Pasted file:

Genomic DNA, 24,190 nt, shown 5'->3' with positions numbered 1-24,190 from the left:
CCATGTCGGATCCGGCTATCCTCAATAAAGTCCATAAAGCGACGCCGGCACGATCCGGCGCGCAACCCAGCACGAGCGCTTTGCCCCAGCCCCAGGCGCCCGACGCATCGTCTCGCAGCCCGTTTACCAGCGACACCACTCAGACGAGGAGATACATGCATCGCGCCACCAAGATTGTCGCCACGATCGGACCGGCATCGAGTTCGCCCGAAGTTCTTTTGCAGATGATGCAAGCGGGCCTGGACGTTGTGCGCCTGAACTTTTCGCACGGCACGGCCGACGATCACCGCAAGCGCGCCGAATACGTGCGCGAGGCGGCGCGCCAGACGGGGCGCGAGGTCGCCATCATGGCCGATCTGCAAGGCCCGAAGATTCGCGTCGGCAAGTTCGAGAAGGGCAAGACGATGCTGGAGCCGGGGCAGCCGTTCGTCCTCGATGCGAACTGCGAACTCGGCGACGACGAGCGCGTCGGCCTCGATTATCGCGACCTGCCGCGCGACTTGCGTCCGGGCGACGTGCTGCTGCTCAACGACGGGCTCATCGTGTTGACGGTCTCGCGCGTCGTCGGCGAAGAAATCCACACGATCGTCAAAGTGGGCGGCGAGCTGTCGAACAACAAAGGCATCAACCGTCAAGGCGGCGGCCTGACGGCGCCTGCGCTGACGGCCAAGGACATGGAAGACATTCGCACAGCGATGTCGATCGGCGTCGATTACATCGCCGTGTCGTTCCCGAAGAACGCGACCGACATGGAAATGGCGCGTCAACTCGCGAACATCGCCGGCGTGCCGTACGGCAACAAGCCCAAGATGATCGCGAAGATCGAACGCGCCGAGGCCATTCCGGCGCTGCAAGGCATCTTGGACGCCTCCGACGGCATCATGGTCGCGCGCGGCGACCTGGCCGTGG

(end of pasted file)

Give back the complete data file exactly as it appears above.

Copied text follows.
Genomic DNA, 24,190 nt, shown 5'->3' with positions numbered 1-24,190 from the left:
CCATGTCGGATCCGGCTATCCTCAATAAAGTCCATAAAGCGACGCCGGCACGATCCGGCGCGCAACCCAGCACGAGCGCTTTGCCCCAGCCCCAGGCGCCCGACGCATCGTCTCGCAGCCCGTTTACCAGCGACACCACTCAGACGAGGAGATACATGCATCGCGCCACCAAGATTGTCGCCACGATCGGACCGGCATCGAGTTCGCCCGAAGTTCTTTTGCAGATGATGCAAGCGGGCCTGGACGTTGTGCGCCTGAACTTTTCGCACGGCACGGCCGACGATCACCGCAAGCGCGCCGAATACGTGCGCGAGGCGGCGCGCCAGACGGGGCGCGAGGTCGCCATCATGGCCGATCTGCAAGGCCCGAAGATTCGCGTCGGCAAGTTCGAGAAGGGCAAGACGATGCTGGAGCCGGGGCAGCCGTTCGTCCTCGATGCGAACTGCGAACTCGGCGACGACGAGCGCGTCGGCCTCGATTATCGCGACCTGCCGCGCGACTTGCGTCCGGGCGACGTGCTGCTGCTCAACGACGGGCTCATCGTGTTGACGGTCTCGCGCGTCGTCGGCGAAGAAATCCACACGATCGTCAAAGTGGGCGGCGAGCTGTCGAACAACAAAGGCATCAACCGTCAAGGCGGCGGCCTGACGGCGCCTGCGCTGACGGCCAAGGACATGGAAGACATTCGCACAGCGATGTCGATCGGCGTCGATTACATCGCCGTGTCGTTCCCGAAGAACGCGACCGACATGGAAATGGCGCGTCAACTCGCGAACATCGCCGGCGTGCCGTACGGCAACAAGCCCAAGATGATCGCGAAGATCGAACGCGCCGAGGCCATTCCGGCGCTGCAAGGCATCTTGGACGCCTCCGACGGCATCATGGTCGCGCGCGGCGACCTGGCCGTGG